If we are a part of the natural processes, why can we not disrupt these natural processes in order to create an advantage for our species? Humans have gone through the same rigorous evolution of every other organism on the earth, and so if humans can adapt to their environment, or adapt their environment to their needs, why shouldn't they? Other organisms make their environment more suitable to their needs, some even do it at the expense of other species. Take Mistletoe for example, it feeds on other plants the point that it ultimately kills the other plants. Do you see anyone campaigning for Mistletoe to stop exploiting trees? No, it is an absurd idea to have a species stop doing something that is crucial to its survival. Lets face it, we as humans can say that we have relied more on our brains than on our brawn when looking at our continued existence in the natural world. Part of our existence relies on our ability to manipulate our environment, be it good or bad. This is what separates us from Primates; we have the ability to greatly change our environment to better suit our ability to exist as a species.
The ability we have is not a bad thing, and the results of our changes to the natural processes are not by any means against nature as some people claim. The actions we take and the effects they produce should be accepted without question. For we are natural, as is everything else, which exists on this planet, so like all other existing organisms, anything we do is also natural.
V. The Opposition and Its Flaws
The opposition to the view that has been presented is enormous. The names of those opposed would probably make a list longer than the average highway, but all of them are incorrect. No matter what they cite as reason, they cannot be correct to assume that the earth would be better off without humans.
Leopold and Callicott cite the aesthetics of nature as a necessity for its preservation (Armstrong/Botzler). The Clergy of the Catholic church say that we must preserve the natural world in order to ensure our own existence, and those who hold the non-anthropocentric view believe that the world is not ours, it is all of nature's to inhabit. All of these views have one major similarity, they are all wrong.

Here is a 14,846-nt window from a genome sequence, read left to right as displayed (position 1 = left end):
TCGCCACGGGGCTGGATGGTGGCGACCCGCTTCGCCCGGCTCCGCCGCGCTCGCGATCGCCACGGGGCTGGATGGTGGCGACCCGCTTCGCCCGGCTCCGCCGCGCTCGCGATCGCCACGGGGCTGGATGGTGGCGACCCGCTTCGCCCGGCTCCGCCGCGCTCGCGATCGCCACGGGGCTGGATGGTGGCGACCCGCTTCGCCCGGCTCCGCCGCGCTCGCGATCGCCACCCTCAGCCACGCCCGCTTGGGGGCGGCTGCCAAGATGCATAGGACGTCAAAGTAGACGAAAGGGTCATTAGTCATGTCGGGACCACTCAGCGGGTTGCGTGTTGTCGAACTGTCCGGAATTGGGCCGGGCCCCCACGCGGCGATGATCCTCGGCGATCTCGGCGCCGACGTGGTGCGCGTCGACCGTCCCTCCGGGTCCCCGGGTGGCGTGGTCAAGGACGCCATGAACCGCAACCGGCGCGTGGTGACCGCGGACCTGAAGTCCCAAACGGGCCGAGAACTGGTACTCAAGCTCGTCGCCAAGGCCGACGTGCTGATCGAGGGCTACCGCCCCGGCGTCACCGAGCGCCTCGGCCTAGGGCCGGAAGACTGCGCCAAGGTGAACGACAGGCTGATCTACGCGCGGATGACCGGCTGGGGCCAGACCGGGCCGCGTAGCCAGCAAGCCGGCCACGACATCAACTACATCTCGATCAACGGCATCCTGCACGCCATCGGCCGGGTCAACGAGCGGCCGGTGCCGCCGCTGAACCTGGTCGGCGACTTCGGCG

Who are Leopald and Callicott to say that beauty must be preserved? There are those who go so far as to say we are sick and therefore the land is sick because we no longer know its beauty (Daniel). How do they know what beauty is? Who is to say that a nuclear winter would not be beautiful? We may not be around to witness it, but it surely would have a great aesthetic quality to it. Then there is the whole religious opposition, those who say we have a duty to god to protect his creation. Darwin refuted these arguments years ago when he came up with the theory of evolution. The basis for their entire argument is fallacy; therefore the resulting argument is completely false. Those who claim that we must protect the Earth for future generations must not be familiar with the history of the earth. Is the earth not extremely different today than when our ancestors inhabited it? A good way to look at it is, what happens this week is more important than what will happen in the distant future(Meadows). Who knows, we might all die tomorrow. And what about those people who say that we are on our way to destroying all life on the Earth, including ourselves? These people just do not get the whole picture. If they had some semblance of intelligence they would realize that reptiles (dinosaurs) flourished before us mammals, and it was only through their mysterious extinction that we human were able become the dominant species on the Earth. They who say we will kill everything are wrong, something will survive. What exactly that something will be is too hard to say, some guess it will be an insect, but this has little relevance. What is of importance is that life will find a way to survive despite anything we do. And it is through this survival that a whole new branch of evolutionary development will arise, and from that branch will arise a new dominant species, and all will be well with the Earth once again.
All life on this Earth is derived of one single organism that came into existence billions of years ago. We are ancestors of it, as are all other organisms, which inhabit the planet. Throughout our existence we have speed up a few evolutionary processes, disrupted a few ecosystems, and caused the extinction of a few species. All of these points have no bearing on the larger picture.
We as humans evolved into our place at the helm of the natural world. We did not just step in and take this position overnight, it happened gradually over time through natural processes. All life on the earth depends on evolution for survival. Humans have gone through the same evolution as every other living thing on the planet, so just because we have evolved technologically more than everything else, does not mean that we are acting against nature. On the contrary, we are acting towards nature, because we are nature.